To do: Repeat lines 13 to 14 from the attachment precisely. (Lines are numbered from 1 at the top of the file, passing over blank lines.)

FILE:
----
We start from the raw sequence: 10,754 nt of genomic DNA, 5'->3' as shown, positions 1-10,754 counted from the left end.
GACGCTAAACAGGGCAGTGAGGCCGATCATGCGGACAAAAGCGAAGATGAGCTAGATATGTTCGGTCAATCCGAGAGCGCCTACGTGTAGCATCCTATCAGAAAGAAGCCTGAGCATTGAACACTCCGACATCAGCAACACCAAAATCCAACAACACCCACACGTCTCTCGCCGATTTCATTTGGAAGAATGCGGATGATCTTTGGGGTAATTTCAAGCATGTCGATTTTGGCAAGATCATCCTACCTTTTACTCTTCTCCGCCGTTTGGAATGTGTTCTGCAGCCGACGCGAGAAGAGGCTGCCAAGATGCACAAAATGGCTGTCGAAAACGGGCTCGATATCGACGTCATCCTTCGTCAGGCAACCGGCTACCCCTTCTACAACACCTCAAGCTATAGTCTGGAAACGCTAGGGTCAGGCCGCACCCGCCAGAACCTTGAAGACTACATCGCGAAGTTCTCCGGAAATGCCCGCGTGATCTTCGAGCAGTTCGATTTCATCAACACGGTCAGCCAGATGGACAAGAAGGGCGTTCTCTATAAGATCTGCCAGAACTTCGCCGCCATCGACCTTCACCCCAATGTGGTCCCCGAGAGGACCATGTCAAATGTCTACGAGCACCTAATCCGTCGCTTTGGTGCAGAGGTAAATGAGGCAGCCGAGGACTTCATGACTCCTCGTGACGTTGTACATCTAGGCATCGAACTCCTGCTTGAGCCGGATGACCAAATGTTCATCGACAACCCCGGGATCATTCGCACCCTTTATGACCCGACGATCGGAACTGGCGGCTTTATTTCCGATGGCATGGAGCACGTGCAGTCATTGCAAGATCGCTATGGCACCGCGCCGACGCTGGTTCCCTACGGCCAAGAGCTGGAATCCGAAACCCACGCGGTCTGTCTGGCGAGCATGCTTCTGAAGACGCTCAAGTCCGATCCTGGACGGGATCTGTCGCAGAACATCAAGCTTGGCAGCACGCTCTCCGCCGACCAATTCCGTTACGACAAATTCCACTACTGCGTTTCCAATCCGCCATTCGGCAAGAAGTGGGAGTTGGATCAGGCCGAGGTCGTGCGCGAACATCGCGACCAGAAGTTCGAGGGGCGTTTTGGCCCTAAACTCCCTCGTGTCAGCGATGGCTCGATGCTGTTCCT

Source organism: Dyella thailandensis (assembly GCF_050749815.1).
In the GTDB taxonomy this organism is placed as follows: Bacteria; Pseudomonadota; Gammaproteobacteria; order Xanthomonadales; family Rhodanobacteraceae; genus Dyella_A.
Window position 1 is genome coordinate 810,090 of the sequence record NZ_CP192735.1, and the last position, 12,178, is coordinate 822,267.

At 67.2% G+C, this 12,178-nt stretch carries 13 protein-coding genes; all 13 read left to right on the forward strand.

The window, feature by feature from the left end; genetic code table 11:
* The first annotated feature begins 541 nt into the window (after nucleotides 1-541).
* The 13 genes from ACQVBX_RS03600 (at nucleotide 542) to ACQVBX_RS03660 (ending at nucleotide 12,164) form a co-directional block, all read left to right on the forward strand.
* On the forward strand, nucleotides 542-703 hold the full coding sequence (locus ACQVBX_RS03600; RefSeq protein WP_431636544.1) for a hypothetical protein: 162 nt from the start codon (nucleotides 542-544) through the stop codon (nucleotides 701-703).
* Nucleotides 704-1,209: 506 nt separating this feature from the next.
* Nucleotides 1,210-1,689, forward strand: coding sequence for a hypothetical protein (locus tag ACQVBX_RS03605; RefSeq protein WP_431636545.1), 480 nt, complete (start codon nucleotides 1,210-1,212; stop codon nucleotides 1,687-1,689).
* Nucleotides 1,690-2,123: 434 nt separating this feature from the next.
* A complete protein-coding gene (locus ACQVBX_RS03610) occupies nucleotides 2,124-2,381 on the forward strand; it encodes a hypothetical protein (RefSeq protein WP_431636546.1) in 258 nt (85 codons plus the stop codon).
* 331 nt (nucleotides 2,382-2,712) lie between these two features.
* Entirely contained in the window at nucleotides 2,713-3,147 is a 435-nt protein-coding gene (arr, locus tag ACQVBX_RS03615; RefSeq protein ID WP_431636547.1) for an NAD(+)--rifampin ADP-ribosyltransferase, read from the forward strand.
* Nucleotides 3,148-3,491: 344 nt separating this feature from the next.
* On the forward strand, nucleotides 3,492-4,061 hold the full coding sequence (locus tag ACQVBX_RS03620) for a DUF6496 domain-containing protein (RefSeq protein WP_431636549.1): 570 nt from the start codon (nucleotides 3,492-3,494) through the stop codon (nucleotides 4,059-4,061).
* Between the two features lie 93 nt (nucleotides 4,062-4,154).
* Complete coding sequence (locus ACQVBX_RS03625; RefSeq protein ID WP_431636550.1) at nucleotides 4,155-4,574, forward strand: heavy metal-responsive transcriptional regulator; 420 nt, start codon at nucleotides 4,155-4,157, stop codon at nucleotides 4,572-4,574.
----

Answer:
* Nucleotides 1,690-2,123: 434 nt separating this feature from the next.
* A complete protein-coding gene (locus ACQVBX_RS03610) occupies nucleotides 2,124-2,381 on the forward strand; it encodes a hypothetical protein (RefSeq protein WP_431636546.1) in 258 nt (85 codons plus the stop codon).